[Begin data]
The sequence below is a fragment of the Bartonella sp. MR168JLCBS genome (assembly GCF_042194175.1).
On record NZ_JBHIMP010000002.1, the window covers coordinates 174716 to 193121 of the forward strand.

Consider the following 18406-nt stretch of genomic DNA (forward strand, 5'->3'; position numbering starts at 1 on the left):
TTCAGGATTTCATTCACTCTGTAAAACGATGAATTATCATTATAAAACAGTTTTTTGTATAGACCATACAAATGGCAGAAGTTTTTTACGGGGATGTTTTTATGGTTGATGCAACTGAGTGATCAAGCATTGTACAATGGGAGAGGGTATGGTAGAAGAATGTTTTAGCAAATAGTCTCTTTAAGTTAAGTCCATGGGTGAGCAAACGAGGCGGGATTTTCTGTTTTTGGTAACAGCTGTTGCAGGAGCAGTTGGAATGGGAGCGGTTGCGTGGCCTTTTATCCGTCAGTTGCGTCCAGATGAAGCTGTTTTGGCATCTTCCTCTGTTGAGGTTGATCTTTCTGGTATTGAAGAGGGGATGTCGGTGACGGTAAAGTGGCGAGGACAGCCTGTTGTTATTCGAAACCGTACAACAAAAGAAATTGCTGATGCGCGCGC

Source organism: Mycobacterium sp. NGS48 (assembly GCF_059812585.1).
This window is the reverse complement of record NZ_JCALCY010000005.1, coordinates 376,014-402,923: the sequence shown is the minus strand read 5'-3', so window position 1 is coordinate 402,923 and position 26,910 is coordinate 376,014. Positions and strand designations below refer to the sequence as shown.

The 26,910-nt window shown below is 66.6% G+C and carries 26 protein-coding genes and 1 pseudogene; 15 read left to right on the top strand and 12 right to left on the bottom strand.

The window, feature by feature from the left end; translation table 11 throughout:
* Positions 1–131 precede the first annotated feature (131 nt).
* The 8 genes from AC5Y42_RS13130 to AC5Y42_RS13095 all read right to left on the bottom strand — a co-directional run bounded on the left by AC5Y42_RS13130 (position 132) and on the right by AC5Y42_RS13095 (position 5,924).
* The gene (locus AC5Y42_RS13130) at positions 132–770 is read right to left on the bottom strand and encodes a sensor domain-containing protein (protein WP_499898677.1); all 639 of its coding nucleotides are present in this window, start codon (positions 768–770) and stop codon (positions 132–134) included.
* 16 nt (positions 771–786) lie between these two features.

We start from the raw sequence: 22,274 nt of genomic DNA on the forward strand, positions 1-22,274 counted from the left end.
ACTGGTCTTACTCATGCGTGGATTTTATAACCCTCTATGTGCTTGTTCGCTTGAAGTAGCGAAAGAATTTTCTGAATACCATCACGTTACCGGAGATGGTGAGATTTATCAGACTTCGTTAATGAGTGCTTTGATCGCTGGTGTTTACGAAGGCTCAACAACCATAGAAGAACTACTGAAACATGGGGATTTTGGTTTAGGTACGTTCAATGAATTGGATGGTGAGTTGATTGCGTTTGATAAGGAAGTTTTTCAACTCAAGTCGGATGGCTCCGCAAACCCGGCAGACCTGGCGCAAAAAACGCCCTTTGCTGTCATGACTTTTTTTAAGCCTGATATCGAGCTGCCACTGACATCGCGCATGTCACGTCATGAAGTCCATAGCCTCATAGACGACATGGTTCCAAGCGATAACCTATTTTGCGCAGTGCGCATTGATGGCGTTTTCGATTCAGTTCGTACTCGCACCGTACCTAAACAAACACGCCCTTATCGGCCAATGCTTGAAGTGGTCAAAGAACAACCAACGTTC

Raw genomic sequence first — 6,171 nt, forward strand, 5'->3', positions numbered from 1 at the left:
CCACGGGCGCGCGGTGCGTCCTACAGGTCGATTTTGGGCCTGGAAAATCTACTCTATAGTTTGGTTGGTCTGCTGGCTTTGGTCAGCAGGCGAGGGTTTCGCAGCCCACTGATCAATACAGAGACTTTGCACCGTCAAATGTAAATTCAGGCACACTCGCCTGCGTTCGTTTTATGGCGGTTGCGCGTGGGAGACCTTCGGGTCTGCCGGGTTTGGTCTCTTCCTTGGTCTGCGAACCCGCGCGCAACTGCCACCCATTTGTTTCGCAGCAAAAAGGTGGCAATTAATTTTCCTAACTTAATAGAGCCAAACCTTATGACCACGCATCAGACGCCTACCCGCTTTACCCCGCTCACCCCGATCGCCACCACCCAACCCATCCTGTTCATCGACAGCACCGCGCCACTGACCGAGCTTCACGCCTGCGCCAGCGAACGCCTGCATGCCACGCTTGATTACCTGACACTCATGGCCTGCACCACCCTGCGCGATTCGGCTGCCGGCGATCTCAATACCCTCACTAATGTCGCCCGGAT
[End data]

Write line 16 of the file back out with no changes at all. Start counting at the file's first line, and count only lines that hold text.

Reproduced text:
CCACGGGCGCGCGGTGCGTCCTACAGGTCGATTTTGGGCCTGGAAAATCTACTCTATAGTTTGGTTGGTCTGCTGGCTTTGGTCAGCAGGCGAGGGTTTCGCAGCCCACTGATCAATACAGAGACTTTGCACCGTCAAATGTAAATTCAGGCACACTCGCCTGCGTTCGTTTTATGGCGGTTGCGCGTGGGAGACCTTCGGGTCTGCCGGGTTTGGTCTCTTCCTTGGTCTGCGAACCCGCGCGCAACTGCCACCCATTTGTTTCGCAGCAAAAAGGTGGCAATTAATTTTCCTAACTTAATAGAGCCAAACCTTATGACCACGCATCAGACGCCTACCCGCTTTACCCCGCTCACCCCGATCGCCACCACCCAACCCATCCTGTTCATCGACAGCACCGCGCCACTGACCGAGCTTCACGCCTGCGCCAGCGAACGCCTGCATGCCACGCTTGATTACCTGACACTCATGGCCTGCACCACCCTGCGCGATTCGGCTGCCGGCGATCTCAATACCCTCACTAATGTCGCCCGGAT